Warren Buffett said Monday that United Airlines bungled the case of the passenger dragged off a plane last month, and he criticized the CEO's handling of the incident.
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Buffett also said airplanes "may become like cattle cars," but that's because a significant number of passengers will put up with crowding in exchange for cheaper fares.
Buffett, whose Berkshire Hathaway Inc. is United's largest shareholder and has large stakes in other big U.S. airlines, said the recent spotlight on poor customer service in the airline industry doesn't change his investment strategy.
After the market closed Monday, United reported that passenger traffic in April rose 7.4 percent, compared with a year ago. That beat Delta's 1.6 percent gain but fell short of Southwest's 8.4 percent increase.
Most of those tickets were bought before the April 9 incident on a United Express plane in Chicago. United has not discussed whether the fallout has affected bookings since then.
According to FactSet, Berkshire Hathaway owns more than 9 percent of United Continental Holdings Inc., a stake worth nearly $2.2 billion at Monday's closing share price of $74.98. Berkshire is also the top shareholder at Delta, No. 2 at Southwest and No. 3 at American.
Buffett said on CNBC that the bloody removal of a 69-year-old passenger from a plane was obviously "a terrible mistake." He criticized CEO Oscar Munoz, who first gave a vague response, then defended his employees and blamed the passenger before giving a contrite apology.
"I kind of wonder whether Oscar had actually seen that (video) when he made the response," Buffett said. "If so, it was a bigger mistake by far."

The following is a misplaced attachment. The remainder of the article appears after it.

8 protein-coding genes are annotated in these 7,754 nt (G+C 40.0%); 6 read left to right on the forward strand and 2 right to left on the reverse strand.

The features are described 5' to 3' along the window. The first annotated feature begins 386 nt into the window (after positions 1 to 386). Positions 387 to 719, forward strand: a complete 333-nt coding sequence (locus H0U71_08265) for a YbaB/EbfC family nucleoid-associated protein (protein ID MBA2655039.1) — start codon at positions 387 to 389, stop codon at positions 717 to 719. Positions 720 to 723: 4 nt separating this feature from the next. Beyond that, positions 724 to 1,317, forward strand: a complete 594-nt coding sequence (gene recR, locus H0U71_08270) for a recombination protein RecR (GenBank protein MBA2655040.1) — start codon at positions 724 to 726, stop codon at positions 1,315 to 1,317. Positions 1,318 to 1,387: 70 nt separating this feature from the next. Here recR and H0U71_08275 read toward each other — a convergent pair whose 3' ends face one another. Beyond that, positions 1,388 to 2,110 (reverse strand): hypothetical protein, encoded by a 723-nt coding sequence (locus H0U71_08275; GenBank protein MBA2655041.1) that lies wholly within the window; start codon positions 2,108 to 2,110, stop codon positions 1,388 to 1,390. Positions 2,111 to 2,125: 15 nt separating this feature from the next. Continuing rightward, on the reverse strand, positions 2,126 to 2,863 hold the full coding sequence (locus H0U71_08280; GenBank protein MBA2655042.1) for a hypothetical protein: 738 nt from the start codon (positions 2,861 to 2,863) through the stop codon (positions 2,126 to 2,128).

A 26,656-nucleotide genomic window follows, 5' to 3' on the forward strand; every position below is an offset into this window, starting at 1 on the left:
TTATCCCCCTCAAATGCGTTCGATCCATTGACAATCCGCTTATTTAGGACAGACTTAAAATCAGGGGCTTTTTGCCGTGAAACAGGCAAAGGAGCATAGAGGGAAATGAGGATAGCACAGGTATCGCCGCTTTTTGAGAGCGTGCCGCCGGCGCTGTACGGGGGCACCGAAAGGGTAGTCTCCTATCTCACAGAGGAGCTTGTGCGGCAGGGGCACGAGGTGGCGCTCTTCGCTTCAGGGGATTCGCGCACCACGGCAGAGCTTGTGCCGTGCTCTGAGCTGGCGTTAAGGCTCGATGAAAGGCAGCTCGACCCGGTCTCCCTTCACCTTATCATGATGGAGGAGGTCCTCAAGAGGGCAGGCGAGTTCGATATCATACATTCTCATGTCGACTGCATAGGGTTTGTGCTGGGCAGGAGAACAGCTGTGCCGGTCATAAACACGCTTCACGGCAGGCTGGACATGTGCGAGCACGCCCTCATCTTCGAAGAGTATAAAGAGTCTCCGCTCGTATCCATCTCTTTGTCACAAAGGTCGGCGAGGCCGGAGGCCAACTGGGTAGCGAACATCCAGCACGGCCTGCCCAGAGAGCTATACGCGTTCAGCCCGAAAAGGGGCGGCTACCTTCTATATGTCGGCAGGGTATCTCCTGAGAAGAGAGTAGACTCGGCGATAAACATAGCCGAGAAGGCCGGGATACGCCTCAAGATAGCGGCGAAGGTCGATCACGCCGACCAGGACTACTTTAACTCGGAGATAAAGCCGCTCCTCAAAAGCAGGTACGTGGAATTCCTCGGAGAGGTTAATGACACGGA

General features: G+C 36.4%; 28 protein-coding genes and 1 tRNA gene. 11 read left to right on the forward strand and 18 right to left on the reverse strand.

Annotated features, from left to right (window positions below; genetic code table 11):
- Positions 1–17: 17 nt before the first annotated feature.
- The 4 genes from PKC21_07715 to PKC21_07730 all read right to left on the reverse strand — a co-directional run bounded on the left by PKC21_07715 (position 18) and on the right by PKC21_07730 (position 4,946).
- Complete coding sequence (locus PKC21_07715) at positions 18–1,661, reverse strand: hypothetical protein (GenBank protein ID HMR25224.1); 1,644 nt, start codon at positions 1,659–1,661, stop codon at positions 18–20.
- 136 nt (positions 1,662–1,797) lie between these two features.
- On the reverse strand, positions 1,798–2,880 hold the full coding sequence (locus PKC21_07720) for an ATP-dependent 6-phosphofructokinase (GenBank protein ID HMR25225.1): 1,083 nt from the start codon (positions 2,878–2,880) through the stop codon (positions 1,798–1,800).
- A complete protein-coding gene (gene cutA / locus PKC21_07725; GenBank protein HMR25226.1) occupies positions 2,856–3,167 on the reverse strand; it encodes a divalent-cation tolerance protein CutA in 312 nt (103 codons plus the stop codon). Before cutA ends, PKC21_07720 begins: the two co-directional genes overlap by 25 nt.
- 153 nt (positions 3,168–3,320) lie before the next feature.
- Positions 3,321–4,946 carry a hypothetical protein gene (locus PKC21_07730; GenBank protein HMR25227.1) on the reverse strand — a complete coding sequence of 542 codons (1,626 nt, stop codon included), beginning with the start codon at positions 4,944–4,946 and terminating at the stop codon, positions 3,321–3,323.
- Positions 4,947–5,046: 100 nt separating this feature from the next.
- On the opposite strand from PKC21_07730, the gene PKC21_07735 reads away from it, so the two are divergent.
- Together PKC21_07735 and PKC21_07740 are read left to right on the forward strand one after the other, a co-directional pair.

Buffett said a CEO's natural tendency is to first defend his employees, but that should not have been the case if Munoz had seen the video. United declined to say when Munoz first saw the video. The CEO has said his early response was insensitive.
United issued a statement saying it appreciated Buffett's perspective and has announced policy changes to improve customer service.
Buffett said "it's bad" when airline executives get hauled before Congress, as Munoz and others were last week, but said the strategy behind his airline investments remains unchanged.
The financier said air travel has become "unbelievably safe" and that full planes are making the airlines profitable — even if that causes "a fair amount of discomfort."
"They may become like cattle cars, but ... a significant percentage would rather be treated that way and fly for X than have far more legroom, two abreast, all kinds of things, and travel for X plus 25 percent," he said.
High average occupancy has kept prices from rising, Buffett said. He also was skeptical about Congress imposing new regulations on the airlines, saying that would push fares higher.